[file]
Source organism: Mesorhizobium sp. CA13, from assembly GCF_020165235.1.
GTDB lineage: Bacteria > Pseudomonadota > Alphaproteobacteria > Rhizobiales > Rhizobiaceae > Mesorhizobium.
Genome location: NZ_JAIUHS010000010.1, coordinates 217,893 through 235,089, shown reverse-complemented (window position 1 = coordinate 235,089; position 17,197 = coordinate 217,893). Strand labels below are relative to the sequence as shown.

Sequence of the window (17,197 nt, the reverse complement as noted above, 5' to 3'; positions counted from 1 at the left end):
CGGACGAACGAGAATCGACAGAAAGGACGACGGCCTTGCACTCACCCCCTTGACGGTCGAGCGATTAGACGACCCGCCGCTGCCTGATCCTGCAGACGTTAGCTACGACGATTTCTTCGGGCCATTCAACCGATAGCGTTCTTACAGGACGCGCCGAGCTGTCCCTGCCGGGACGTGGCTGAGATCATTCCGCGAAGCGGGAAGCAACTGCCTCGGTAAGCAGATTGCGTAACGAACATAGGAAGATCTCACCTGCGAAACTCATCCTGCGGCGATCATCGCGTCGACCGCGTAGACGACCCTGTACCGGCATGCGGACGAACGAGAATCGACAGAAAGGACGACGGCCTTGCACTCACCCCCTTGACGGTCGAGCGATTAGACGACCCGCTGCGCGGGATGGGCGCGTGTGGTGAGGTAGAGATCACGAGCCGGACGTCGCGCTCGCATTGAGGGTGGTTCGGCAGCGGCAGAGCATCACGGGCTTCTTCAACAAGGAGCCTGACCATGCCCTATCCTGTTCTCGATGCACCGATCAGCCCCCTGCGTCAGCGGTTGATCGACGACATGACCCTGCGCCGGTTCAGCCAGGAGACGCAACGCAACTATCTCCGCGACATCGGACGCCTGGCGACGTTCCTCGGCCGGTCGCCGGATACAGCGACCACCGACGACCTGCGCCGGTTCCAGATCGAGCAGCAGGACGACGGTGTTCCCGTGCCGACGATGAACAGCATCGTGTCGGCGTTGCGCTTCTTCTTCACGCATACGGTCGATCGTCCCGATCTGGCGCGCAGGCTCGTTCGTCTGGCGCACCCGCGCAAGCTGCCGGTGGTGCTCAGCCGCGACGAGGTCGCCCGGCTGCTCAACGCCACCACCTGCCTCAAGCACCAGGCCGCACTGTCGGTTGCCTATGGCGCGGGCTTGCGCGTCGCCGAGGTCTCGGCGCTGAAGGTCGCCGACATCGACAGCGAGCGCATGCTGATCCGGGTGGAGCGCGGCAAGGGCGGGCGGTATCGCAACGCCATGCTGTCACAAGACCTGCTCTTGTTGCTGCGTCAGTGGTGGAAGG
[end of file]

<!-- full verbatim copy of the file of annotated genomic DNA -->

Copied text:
Source organism: Mesorhizobium sp. CA13, from assembly GCF_020165235.1.
GTDB lineage: Bacteria > Pseudomonadota > Alphaproteobacteria > Rhizobiales > Rhizobiaceae > Mesorhizobium.
Genome location: NZ_JAIUHS010000010.1, coordinates 217,893 through 235,089, shown reverse-complemented (window position 1 = coordinate 235,089; position 17,197 = coordinate 217,893). Strand labels below are relative to the sequence as shown.

Sequence of the window (17,197 nt, the reverse complement as noted above, 5' to 3'; positions counted from 1 at the left end):
CGGACGAACGAGAATCGACAGAAAGGACGACGGCCTTGCACTCACCCCCTTGACGGTCGAGCGATTAGACGACCCGCCGCTGCCTGATCCTGCAGACGTTAGCTACGACGATTTCTTCGGGCCATTCAACCGATAGCGTTCTTACAGGACGCGCCGAGCTGTCCCTGCCGGGACGTGGCTGAGATCATTCCGCGAAGCGGGAAGCAACTGCCTCGGTAAGCAGATTGCGTAACGAACATAGGAAGATCTCACCTGCGAAACTCATCCTGCGGCGATCATCGCGTCGACCGCGTAGACGACCCTGTACCGGCATGCGGACGAACGAGAATCGACAGAAAGGACGACGGCCTTGCACTCACCCCCTTGACGGTCGAGCGATTAGACGACCCGCTGCGCGGGATGGGCGCGTGTGGTGAGGTAGAGATCACGAGCCGGACGTCGCGCTCGCATTGAGGGTGGTTCGGCAGCGGCAGAGCATCACGGGCTTCTTCAACAAGGAGCCTGACCATGCCCTATCCTGTTCTCGATGCACCGATCAGCCCCCTGCGTCAGCGGTTGATCGACGACATGACCCTGCGCCGGTTCAGCCAGGAGACGCAACGCAACTATCTCCGCGACATCGGACGCCTGGCGACGTTCCTCGGCCGGTCGCCGGATACAGCGACCACCGACGACCTGCGCCGGTTCCAGATCGAGCAGCAGGACGACGGTGTTCCCGTGCCGACGATGAACAGCATCGTGTCGGCGTTGCGCTTCTTCTTCACGCATACGGTCGATCGTCCCGATCTGGCGCGCAGGCTCGTTCGTCTGGCGCACCCGCGCAAGCTGCCGGTGGTGCTCAGCCGCGACGAGGTCGCCCGGCTGCTCAACGCCACCACCTGCCTCAAGCACCAGGCCGCACTGTCGGTTGCCTATGGCGCGGGCTTGCGCGTCGCCGAGGTCTCGGCGCTGAAGGTCGCCGACATCGACAGCGAGCGCATGCTGATCCGGGTGGAGCGCGGCAAGGGCGGGCGGTATCGCAACGCCATGCTGTCACAAGACCTGCTCTTGTTGCTGCGTCAGTGGTGGAAGG